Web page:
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International Criminal Court hears formal complaint on priest sexual abuse

By Stephen C. Webster
Tuesday, September 13, 2011 9:28 EDT
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The International Criminal Court (ICC) at the Hague on Tuesday received a formal complaint on sexual abuse by Catholic priests, in a request that seeks the prosecution of Vatican officials for “rape, sexual violence and torture.”

Filed by the U.S.-based Center for Constitutional Rights (CCR) in conjunction with the Survivors Network of those Abused by Priests (SNAP) the complaint is not likely to go far, as the Vatican is a sovereign state and not a signatory to the court.

If the court did assert jurisdiction over the church, it would be the first time the ICC has pursued officials with a non-signatory state.

Instead, details of the complaint were disclosed to the media likely in an effort to raise awareness of the crimes committed by priests in dozens of countries, which were largely covered up by the church. Vatican officials insist that lower-level bishops often made the decisions to transfer priests to other areas after they were accused of sexual abuse.

Cases brought against priests in other nations have been difficult to prosecute due to the church’s international standing as a sovereign state. This complaint is somewhat more ambitious than others, as it seeks the prosecution of Pope Benedict, the Vatican’s secretary of state, the dean of the College of Cardinals and the head of the Congregation for the Doctrine of the Faith, which oversees sexual abuse allegations.

“Crimes against tens of thousands of victims, most of them children, are being covered up by officials at the highest level of the Vatican. In this case, all roads really do lead to Rome,” CCR attorney Pam Spees commented, in a media advisory. “These men operate with impunity and without accountability. The Vatican officials charged in this case are responsible for rape and other sexual violence and for the physical and psychological torture of victims around the world both through command responsibility and through direct cover up of crimes. They should be brought to trial like any other officials guilty of crimes against humanity.”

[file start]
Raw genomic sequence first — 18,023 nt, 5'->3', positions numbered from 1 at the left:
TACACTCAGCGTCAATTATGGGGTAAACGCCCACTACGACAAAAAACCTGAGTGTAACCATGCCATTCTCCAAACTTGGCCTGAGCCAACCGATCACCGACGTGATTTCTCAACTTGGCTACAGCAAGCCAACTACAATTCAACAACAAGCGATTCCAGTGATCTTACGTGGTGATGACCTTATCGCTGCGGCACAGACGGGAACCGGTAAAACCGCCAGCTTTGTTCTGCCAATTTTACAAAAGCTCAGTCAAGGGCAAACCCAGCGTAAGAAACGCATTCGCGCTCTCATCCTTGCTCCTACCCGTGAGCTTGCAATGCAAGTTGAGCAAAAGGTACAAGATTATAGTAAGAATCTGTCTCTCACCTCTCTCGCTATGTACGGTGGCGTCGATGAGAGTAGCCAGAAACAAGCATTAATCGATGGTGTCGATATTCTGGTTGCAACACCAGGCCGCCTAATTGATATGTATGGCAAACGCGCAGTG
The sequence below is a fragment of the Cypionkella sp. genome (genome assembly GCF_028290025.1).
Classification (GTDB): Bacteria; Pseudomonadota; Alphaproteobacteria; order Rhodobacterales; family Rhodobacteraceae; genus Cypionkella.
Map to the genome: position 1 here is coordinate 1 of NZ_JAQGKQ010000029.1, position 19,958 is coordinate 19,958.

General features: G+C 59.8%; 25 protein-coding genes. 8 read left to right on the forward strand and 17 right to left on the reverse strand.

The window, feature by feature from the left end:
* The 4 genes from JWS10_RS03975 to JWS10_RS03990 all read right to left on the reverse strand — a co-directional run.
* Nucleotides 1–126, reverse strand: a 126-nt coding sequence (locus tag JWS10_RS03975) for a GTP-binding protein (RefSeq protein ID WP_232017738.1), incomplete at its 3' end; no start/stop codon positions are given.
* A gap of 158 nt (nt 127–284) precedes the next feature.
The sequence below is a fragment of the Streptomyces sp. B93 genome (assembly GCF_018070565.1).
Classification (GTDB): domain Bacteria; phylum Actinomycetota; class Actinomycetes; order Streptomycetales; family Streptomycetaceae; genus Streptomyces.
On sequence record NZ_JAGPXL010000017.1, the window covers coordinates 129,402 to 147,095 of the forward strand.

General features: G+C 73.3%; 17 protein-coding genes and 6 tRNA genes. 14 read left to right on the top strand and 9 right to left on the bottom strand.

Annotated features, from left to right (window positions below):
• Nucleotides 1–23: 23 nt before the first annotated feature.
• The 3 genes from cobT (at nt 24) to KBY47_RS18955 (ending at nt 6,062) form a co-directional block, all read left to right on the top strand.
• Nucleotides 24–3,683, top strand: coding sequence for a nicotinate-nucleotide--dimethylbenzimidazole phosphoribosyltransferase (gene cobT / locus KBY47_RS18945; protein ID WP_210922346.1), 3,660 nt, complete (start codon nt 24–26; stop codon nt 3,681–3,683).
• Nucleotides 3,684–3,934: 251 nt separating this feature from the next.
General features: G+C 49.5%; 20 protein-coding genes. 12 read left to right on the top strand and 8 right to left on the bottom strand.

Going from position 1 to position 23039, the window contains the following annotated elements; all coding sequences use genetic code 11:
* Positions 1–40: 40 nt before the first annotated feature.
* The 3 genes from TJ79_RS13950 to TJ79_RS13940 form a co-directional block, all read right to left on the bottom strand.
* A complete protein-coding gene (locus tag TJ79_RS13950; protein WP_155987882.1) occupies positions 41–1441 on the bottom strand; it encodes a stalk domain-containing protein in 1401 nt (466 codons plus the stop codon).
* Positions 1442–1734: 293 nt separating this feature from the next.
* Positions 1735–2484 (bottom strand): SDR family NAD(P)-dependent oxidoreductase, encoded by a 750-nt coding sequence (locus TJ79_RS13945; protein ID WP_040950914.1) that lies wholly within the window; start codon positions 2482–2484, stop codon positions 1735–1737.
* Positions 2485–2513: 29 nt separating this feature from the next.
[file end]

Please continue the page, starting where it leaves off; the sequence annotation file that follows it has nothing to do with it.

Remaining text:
The ICC complaint comes amid plans by SNAP to tour Europe and visit local diocese to demand the release of documents pertaining to priest sexual abuse — a detail that’s sure to bolster the perception that the groups are embarking on a publicity campaign.

“In the United States alone, church authorities admit that nearly 6,000 priests have been publicly accused of molesting children over the past few decades,” an advisory from SNAP said. “SNAP estimates that there are as many as 100,000 American victims of sexual abuse in the Catholic Church, and that in other nations, where child-protection laws may not be as robust as in the United States, the number of victims is equally staggering.”

The ICC is limited by statute and unable to prosecute any crimes that took place before 2002. The United States, as well, is not a signatory to the court.

Stephen C. Webster
Stephen C. Webster
Stephen C. Webster is the senior editor of Raw Story, and is based out of Austin, Texas. He previously worked as the associate editor of The Lone Star Iconoclast in Crawford, Texas, where he covered state politics and the peace movement’s resurgence at the start of the Iraq war. Webster has also contributed to publications such as True/Slant, Austin Monthly, The Dallas Business Journal, The Dallas Morning News, Fort Worth Weekly, The News Connection and others. Follow him on Twitter at @StephenCWebster.
 
 
 
 
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